UN: A woman dies from pregnancy or delivery every two minutes

The most recent figures, published on Thursday in a report by UN agencies, state that a woman dies during pregnancy or childbirth every two minutes.

Maternal deaths have either gone up or down in almost every region of the globe in recent years, according to the report, “Trends in maternal mortality,” alarming declines in women’s health.

“While pregnancy should be a time of immense hope and a positive experience for all women, it is tragically still a shockingly dangerous experience for millions around the world who lack access to high quality, respectful health care,” said Dr Tedros Adhanom Ghebreyesus, director-general of the World Health Organization (WHO).

“These new statistics reveal the urgent need to ensure every woman and girl has access to critical health services before, during and after childbirth, and that they can fully exercise their reproductive rights,” he added.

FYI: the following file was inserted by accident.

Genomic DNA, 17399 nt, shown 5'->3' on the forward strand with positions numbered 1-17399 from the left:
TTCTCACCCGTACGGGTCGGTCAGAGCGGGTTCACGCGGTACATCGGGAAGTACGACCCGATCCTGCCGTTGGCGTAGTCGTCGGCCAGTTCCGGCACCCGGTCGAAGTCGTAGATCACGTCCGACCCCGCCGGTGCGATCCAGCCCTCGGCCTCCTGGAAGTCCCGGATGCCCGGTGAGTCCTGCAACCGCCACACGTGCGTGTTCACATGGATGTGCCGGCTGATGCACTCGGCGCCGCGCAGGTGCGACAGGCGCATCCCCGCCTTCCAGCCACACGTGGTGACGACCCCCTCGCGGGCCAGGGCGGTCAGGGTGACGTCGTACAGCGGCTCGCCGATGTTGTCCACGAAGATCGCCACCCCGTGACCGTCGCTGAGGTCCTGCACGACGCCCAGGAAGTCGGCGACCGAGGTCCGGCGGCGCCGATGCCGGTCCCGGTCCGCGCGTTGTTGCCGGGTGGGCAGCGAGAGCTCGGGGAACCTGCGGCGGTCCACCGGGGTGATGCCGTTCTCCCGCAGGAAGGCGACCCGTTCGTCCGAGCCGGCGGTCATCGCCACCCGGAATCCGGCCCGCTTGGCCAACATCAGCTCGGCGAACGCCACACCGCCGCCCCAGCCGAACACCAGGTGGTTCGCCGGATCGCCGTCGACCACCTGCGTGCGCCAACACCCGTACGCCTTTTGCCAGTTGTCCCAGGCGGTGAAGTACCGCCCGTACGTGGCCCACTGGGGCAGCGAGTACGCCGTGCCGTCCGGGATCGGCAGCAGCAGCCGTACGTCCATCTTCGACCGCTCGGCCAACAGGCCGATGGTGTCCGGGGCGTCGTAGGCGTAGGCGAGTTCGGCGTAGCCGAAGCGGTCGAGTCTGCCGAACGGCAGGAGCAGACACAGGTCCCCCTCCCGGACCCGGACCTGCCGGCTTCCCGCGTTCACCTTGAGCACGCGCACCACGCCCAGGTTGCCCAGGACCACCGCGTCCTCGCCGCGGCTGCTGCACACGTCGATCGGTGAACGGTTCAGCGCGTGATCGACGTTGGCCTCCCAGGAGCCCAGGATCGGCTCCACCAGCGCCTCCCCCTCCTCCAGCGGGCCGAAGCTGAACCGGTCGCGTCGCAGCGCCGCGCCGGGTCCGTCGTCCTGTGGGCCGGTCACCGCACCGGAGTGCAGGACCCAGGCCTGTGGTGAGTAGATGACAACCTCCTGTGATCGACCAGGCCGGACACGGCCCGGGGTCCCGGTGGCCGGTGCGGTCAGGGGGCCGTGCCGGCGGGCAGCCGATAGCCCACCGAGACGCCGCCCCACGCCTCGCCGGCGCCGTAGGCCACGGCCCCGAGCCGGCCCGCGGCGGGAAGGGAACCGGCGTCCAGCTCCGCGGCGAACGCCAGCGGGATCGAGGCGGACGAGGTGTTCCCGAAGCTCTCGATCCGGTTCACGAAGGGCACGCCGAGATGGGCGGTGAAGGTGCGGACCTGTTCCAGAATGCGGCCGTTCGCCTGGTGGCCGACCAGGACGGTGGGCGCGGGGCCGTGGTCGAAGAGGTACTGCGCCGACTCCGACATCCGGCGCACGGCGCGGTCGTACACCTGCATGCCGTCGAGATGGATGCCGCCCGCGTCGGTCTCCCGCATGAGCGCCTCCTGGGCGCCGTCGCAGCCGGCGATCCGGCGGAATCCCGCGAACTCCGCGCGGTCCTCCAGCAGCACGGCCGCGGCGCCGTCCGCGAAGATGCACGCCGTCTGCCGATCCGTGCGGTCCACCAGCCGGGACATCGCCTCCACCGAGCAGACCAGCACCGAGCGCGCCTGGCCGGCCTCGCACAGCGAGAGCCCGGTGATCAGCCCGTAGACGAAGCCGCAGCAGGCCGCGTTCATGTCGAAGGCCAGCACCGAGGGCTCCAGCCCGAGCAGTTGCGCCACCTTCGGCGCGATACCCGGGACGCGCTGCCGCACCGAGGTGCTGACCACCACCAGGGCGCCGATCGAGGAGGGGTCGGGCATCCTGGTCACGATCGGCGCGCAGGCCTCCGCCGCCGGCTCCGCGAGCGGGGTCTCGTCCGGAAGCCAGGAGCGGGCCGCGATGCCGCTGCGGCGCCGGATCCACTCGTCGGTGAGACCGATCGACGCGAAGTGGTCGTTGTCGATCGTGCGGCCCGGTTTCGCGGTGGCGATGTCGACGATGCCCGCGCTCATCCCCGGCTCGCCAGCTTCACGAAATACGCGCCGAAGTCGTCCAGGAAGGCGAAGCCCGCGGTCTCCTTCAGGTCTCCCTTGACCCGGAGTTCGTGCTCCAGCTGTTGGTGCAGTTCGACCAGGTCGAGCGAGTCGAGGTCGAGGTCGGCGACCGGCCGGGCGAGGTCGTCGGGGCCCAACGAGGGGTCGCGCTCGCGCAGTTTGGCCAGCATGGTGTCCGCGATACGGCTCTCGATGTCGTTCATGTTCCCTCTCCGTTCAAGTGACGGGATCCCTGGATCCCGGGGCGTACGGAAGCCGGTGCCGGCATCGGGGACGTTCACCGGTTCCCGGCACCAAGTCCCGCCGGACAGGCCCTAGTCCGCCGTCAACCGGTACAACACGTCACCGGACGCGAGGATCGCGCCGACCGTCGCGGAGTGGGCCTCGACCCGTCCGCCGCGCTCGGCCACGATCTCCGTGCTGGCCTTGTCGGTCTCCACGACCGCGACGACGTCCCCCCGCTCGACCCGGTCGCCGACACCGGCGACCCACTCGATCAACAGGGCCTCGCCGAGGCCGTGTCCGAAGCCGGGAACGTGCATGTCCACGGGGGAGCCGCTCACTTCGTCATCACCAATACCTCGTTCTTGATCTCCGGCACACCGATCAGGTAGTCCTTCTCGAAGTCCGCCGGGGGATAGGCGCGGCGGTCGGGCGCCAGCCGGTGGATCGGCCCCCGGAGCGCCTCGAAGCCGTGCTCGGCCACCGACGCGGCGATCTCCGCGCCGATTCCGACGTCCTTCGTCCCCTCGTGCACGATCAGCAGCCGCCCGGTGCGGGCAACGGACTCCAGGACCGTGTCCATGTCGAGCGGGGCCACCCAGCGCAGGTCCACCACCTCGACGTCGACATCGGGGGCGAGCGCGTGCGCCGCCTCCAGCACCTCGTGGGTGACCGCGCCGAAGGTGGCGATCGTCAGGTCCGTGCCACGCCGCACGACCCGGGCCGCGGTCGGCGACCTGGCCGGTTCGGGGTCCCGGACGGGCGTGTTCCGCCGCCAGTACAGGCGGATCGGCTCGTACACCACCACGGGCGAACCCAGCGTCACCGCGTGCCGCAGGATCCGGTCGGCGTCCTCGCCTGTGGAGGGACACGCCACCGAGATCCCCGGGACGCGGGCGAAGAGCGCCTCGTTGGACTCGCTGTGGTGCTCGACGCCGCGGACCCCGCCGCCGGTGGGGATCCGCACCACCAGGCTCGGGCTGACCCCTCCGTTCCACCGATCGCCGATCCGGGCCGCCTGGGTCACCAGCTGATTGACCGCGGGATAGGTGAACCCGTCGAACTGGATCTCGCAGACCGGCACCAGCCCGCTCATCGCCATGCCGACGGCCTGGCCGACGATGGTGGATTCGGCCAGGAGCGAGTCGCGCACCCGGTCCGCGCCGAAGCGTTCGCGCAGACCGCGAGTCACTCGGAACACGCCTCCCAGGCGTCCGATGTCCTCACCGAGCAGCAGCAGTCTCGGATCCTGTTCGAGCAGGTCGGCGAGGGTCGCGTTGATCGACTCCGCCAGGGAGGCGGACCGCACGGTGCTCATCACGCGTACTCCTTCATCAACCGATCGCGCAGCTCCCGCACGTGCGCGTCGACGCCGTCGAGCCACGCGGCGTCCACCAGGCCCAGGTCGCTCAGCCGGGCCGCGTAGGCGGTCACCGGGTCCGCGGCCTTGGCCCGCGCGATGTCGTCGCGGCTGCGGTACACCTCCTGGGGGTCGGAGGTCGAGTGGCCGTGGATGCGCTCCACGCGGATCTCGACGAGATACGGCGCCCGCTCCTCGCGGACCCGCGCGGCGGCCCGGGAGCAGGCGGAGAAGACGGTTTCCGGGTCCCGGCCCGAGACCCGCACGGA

According to the report, there were an estimated 287,000 maternal deaths worldwide in 2020. It records maternal deaths locally, nationally, and internationally from 2000 to 2020. Compared to 309,000 in 2016, the year the Sustainable Development Goals (SDGs) were adopted, this represents a merely marginal decline. Although the report shows some notable progress in lowering maternal deaths between 2000 and 2015, after this time, gains largely stalled or, in some instances, even reversed.

Maternal death rates rose between 2016 and 2020 in two of the eight UN regions—Latin America and the Caribbean and Europe and Northern America—by 17% and 15%, respectively. The cost stayed the same elsewhere.

However, the study acknowledges that advancement is feasible.

For instance, 31 nations worldwide and two regions—Australia and New Zealand and Central and Southern Asia—saw significant drops in their maternal mortality rates over the same time span (by 35% and 16%, respectively).

“For millions of families, the miracle of childbirth is marred by the tragedy of maternal deaths,” said Unicef Executive Director Catherine Russell.

This article has been posted by a News Hour Correspondent. For queries, please contact through [email protected]
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